We don’t need to worry then! For the record, we served it fresh most of the time too. But having a stock on the freezer really helped us a lot during busy days. 😉

Tuna and Mushroom Pesto Pasta

Tuna Pesto Pasta


No to sugar and salt, but yes to spices and herbs!

Early exposure to a variety of flavors and textures can help your child eat anything you serve later on. Not an assurance, but the chances of having a less picky eater is higher. Spices like curry, nutmeg, cinnamon, garlic, onion, ginger, bell peppers, they’re all good. You can put in some herbs too.

There was a time when Mia would eat bell peppers all the time. I was amazed on how much she liked it. I’m not even a bell pepper eater. See this page for a complete guide: Spice Up Baby’s Food


To give you more resources, here are two more of our favorite sites.

(If you have bigger kids, make sure to check out their tabs for other ages. They both have wonderful recipes!)

Annabel Karmel

Baby Food Recipes: Annabel Karmel

and Weelicious

Baby Food Recipes: Weelicious

You’ll be hooked in no time!


By the time she was 1 year old, she has already tried almost all kinds of food and we’re more confident in ordering from restaurants without worrying about allergic reactions.

When she turned 2 and had more teeth, we slowly transitioned her to family meals until we didn’t have to cook separately for her anymore.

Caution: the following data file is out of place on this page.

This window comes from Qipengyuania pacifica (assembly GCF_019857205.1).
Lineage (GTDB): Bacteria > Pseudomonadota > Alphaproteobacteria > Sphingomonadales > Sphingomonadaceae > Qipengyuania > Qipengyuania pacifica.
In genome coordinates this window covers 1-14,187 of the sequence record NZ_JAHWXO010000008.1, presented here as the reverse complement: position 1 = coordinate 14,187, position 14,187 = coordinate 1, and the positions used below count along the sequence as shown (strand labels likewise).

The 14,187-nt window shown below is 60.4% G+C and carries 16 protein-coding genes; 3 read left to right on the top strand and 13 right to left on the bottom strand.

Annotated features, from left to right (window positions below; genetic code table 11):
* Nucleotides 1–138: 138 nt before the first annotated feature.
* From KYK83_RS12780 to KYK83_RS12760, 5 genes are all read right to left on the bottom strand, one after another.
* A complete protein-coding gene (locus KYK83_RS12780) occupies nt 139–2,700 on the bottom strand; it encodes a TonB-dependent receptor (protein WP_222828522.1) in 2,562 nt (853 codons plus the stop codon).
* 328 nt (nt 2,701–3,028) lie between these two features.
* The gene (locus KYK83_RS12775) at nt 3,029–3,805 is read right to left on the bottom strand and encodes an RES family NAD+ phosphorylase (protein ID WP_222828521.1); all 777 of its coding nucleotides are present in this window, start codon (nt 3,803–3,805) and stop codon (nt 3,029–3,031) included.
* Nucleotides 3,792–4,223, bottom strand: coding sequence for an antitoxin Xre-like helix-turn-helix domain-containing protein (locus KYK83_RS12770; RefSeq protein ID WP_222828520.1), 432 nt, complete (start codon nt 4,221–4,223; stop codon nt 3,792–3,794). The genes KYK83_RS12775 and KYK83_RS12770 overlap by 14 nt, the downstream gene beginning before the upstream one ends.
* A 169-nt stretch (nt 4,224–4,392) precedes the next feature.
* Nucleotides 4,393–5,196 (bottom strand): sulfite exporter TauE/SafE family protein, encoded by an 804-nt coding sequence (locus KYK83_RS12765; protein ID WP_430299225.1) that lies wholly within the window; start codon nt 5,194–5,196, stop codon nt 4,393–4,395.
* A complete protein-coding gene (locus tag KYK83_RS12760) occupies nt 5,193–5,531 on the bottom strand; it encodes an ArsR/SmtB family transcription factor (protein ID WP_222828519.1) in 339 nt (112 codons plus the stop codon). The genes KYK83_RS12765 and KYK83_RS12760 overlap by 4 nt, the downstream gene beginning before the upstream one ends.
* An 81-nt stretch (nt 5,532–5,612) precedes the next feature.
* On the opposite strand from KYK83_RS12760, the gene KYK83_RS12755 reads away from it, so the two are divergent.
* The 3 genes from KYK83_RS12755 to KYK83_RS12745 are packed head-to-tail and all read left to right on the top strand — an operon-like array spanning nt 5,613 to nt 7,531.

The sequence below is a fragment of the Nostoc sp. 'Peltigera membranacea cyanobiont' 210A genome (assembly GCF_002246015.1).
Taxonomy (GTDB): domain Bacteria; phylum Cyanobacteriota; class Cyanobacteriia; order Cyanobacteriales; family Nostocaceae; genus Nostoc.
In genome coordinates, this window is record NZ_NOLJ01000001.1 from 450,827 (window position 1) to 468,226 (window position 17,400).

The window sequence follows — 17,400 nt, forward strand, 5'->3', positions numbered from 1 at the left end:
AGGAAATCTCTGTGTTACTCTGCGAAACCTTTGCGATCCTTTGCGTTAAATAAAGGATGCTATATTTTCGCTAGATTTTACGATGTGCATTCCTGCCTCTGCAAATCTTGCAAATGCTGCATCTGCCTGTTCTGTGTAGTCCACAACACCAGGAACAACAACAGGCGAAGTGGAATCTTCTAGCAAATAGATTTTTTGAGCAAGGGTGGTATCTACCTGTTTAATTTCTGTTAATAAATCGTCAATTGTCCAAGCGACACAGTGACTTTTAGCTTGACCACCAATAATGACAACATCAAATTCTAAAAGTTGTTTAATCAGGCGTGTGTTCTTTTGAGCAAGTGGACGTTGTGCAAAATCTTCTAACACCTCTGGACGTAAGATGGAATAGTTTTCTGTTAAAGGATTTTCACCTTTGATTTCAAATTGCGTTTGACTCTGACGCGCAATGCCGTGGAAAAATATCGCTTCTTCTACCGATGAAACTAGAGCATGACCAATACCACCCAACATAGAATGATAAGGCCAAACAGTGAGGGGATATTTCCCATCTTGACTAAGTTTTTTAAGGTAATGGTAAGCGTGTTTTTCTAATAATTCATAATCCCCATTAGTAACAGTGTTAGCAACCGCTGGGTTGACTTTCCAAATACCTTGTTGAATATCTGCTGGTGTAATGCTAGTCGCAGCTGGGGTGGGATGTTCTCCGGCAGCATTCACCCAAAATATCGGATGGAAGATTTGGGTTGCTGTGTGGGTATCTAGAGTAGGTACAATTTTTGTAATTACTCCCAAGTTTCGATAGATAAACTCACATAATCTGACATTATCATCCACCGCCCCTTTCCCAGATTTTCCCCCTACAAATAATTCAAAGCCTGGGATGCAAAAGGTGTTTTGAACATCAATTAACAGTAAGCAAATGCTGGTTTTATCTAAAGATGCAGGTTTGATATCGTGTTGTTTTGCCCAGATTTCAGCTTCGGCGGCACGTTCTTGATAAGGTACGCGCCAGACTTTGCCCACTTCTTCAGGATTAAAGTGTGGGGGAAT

She now eats almost anything we serve. Well, in small amounts. We still get the play-not-eat struggles every week, fine, everyday, but she happily eats kangkong, pechay, sayote, malunggay, carrots, squash, lettuce, cabbage, and cucumbers! And watching her eat those made the cooking all worth it!

As for fruits, she loves almost all of them. Mangoes, apples, pears, peaches, oranges, grapes, watermelons, pineapples, lansones, rambutan, avocado, and bananas, we just leave it on her plate and it would usually be gone in just a few minutes. 😉

By the way, we also fed her Cerelac and Gerber once in a while. Just so it wouldn’t be something new to her whenever these are the only ones available when we’re out of town. We often buy Cerelac in one serving sachets and Gerber in plastic containers (much lighter to carry along compared to the ones in jars). They are very convenient during trips. Just make sure to buy the ones that you’ve already tried at home. It’s not fun to deal with an allergy or have a sudden trip to the ER when you’re on a vacation.

One last thing, they say it takes a few tries before kids like a new taste. In the same way, they can suddenly dislike a previous favorite or like a previous non-favorite. Crazy. And we totally experienced this.

There was a time when Mia loved to eat bananas and then one day she suddenly didn’t like it anymore. Why? I had no idea. A few months later, she liked it again.

So try not to feel bad when your chosen recipe ends up on the floor. A lot of mine did. And at first, my feelings got hurt.haha But on the 8th, maybe 9th or 10th exposure, she did give it a try. We just have to keep on presenting and serving healthy options.

I hope this post inspired you to try home cooking your baby’s meals! It’s something I would happily do again the next time around. 🙂

Do you cook for your baby too? If you have recipes to share, please do! Leave us a message in the comment box below.

Cheers to healthy babies!

Vector image by GraphicStock